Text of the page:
Pennsylvania Sues Woman For Selling Goods On eBay Without A License

from the if-we-don't-understand-it,-it's-probably-illegal dept

A few years back we wrote about states that were passing inexplicable laws requiring anyone selling goods on eBay for others to get an auctioneer's license, something that can be quite costly and sometimes requires a long-term apprenticeship. It appears just such a law is being used in Pennsylvania to go after a very successful eBay seller (via the Agitator). The story in that case is even more ridiculous, since the woman in question only began selling goods on eBay in order to be able to stay at home with her young daughter who was diagnosed with a brain tumor. Even though the woman stopped (and got a job outside the home) as soon as the state notified her that she was illegally selling goods, the state is still moving forward prosecuting her. While the state told the reporter that the maximum fine the woman faced is only $2,000, her lawyer read the charges in a way that suggested she could be on the hook for up to $10 million. The whole thing seems pretty pointless. Selling on eBay is quite different from running an auction house. If anything, laws like these seem designed to limit competition in an effort to protect an incumbent industry. As another eBay seller facing similar charges notes in the article: "It's like the buggy-whip manufacturer's deciding whether these newfangled automobile manufacturers can do it without a buggy-whip license."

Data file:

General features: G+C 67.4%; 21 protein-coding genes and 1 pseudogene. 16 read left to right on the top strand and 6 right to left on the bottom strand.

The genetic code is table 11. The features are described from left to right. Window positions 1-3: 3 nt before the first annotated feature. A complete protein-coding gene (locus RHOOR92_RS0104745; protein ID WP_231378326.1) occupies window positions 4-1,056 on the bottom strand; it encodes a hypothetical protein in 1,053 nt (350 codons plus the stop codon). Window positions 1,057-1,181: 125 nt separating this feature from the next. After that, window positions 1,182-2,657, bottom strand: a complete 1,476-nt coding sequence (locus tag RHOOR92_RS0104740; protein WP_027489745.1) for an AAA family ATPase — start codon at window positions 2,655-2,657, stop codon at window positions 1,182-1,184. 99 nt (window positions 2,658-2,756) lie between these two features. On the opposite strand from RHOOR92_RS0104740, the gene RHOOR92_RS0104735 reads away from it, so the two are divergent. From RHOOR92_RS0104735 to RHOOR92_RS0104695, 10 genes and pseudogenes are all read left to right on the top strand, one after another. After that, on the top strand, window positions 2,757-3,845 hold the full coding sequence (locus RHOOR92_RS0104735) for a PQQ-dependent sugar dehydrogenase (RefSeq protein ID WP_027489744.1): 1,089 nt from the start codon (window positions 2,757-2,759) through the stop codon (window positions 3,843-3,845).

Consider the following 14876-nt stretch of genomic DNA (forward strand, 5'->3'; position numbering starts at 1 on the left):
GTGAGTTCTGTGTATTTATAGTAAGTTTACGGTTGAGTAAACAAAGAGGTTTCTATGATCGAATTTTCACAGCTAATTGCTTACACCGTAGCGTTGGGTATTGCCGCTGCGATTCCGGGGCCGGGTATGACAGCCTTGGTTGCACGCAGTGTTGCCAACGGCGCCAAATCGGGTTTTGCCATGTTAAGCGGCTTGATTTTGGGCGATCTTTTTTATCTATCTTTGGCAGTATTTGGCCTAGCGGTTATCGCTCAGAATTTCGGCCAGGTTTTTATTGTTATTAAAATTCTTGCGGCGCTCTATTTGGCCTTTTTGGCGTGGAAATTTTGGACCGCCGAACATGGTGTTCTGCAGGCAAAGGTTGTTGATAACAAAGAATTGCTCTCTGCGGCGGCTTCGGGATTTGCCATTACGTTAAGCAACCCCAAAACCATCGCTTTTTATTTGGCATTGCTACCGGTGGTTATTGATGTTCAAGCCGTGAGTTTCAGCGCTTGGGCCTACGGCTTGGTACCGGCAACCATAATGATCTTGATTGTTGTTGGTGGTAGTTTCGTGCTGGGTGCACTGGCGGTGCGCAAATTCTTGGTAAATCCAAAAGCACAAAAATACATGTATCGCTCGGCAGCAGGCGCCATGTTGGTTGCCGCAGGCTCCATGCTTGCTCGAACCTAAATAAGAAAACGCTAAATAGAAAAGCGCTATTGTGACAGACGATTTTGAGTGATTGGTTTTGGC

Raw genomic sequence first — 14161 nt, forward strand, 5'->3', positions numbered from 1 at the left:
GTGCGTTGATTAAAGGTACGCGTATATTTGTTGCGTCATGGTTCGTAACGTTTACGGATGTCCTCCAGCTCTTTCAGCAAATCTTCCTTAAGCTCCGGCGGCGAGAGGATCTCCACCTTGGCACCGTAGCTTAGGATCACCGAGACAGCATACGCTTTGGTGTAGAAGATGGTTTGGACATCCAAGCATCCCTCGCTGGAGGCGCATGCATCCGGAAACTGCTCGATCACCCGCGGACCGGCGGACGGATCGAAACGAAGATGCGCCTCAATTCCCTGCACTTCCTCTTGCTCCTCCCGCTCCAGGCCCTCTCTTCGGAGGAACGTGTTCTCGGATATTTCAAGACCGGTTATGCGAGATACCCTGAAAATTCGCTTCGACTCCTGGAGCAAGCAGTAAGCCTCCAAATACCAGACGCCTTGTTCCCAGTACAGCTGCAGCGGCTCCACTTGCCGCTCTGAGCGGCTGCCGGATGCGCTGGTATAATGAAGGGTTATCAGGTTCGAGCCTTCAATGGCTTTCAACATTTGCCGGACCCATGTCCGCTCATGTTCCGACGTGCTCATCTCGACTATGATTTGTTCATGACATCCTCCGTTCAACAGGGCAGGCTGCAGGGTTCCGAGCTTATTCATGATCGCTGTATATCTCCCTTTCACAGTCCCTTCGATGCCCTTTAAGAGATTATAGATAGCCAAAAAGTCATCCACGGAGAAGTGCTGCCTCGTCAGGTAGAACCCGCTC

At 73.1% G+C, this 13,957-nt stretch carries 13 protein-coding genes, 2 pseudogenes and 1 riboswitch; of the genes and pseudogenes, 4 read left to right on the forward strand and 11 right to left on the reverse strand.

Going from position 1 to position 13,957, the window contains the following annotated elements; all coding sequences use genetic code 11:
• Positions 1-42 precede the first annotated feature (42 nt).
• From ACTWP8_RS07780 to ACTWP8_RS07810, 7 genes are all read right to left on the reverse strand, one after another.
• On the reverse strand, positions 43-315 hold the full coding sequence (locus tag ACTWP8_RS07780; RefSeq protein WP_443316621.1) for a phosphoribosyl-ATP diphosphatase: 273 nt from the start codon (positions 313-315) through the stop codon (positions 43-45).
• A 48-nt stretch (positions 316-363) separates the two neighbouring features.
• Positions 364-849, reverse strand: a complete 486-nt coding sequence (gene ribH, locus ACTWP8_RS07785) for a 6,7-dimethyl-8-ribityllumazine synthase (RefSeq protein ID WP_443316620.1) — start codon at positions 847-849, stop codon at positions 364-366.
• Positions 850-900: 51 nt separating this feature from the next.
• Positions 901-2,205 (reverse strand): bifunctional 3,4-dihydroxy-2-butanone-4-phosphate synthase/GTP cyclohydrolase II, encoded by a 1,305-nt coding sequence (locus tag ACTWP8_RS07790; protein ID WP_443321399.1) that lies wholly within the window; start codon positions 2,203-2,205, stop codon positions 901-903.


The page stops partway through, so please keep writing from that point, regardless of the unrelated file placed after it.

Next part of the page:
Filed Under: auction license, pennsylvania
Companies: ebay

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  1. identicon
    WhoBeThere, 1 Feb 2008 @ 7:23pm

    Re: Re: hrmm... nope


    I don't agree with AC's "You are an idiot", but you certainly seem to make a compelling argument that you are grossly ill informed and perhaps even lack some critical reasoning skills. I simple Google for “eBay Fraud Statistics” will help you see the err of your logic (one would hope).

    The vast majority of eBay sales are legitimate. According to fewer than 1 in 10,000 sales are “frauds” (~13,000 in 2005 out of many millions). eBay, it turns out, has a much lower fraud rate than newspaper ads had. Please note, I'm not much of an eBayer, I generally prefer other means to purchase and/or sell on-line, but requiring auction licenses is truly indefensible.

    As for taxes, you already have to pay taxes, whether you sell one item for profit, or 500,000 on eBay or in a yard sale. There is no IRS exemption on income from sale of goods or services. It just so happens that the IRS will probably not come after you for selling lemonade at your lemonade stand, but by law, that is taxable income (if your total income exceeds the blah blah blah).

    As for stating that they should have to pay Business Taxes, I say: what planet do you live on? I have owned or been a partner (or still own/am) in 3 LLCs, 1 LLP, 1 PLLC and 2 S-Corps. The 2 S-corporations paid business (read "corporate") taxes, but they were pre 1996. All 5 of my other companies paid zip, nada, nil in taxes. Individuals paid on the distributed income, but there were no business taxes. What have you been smoking for 10+ years? If your business has

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